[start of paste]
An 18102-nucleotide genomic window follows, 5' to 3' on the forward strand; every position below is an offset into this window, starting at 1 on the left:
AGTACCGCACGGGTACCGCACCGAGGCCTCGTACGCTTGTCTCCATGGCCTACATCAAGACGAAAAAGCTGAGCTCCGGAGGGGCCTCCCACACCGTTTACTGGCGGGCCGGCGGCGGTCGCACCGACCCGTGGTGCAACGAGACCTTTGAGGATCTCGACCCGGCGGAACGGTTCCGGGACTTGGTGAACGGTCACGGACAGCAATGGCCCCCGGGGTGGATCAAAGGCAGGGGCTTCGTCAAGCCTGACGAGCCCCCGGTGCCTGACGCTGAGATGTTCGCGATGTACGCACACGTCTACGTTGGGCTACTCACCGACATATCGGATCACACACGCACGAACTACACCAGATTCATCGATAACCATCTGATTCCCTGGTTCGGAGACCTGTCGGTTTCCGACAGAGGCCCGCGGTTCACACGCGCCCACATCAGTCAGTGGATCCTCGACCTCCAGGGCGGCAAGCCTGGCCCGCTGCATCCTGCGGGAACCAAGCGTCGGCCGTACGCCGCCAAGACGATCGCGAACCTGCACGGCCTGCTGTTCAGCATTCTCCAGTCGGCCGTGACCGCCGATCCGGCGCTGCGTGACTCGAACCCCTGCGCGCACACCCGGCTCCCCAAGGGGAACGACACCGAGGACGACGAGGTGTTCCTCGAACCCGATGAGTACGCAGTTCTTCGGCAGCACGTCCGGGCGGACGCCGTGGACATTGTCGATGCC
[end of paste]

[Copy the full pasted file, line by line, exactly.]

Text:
An 18102-nucleotide genomic window follows, 5' to 3' on the forward strand; every position below is an offset into this window, starting at 1 on the left:
AGTACCGCACGGGTACCGCACCGAGGCCTCGTACGCTTGTCTCCATGGCCTACATCAAGACGAAAAAGCTGAGCTCCGGAGGGGCCTCCCACACCGTTTACTGGCGGGCCGGCGGCGGTCGCACCGACCCGTGGTGCAACGAGACCTTTGAGGATCTCGACCCGGCGGAACGGTTCCGGGACTTGGTGAACGGTCACGGACAGCAATGGCCCCCGGGGTGGATCAAAGGCAGGGGCTTCGTCAAGCCTGACGAGCCCCCGGTGCCTGACGCTGAGATGTTCGCGATGTACGCACACGTCTACGTTGGGCTACTCACCGACATATCGGATCACACACGCACGAACTACACCAGATTCATCGATAACCATCTGATTCCCTGGTTCGGAGACCTGTCGGTTTCCGACAGAGGCCCGCGGTTCACACGCGCCCACATCAGTCAGTGGATCCTCGACCTCCAGGGCGGCAAGCCTGGCCCGCTGCATCCTGCGGGAACCAAGCGTCGGCCGTACGCCGCCAAGACGATCGCGAACCTGCACGGCCTGCTGTTCAGCATTCTCCAGTCGGCCGTGACCGCCGATCCGGCGCTGCGTGACTCGAACCCCTGCGCGCACACCCGGCTCCCCAAGGGGAACGACACCGAGGACGACGAGGTGTTCCTCGAACCCGATGAGTACGCAGTTCTTCGGCAGCACGTCCGGGCGGACGCCGTGGACATTGTCGATGCC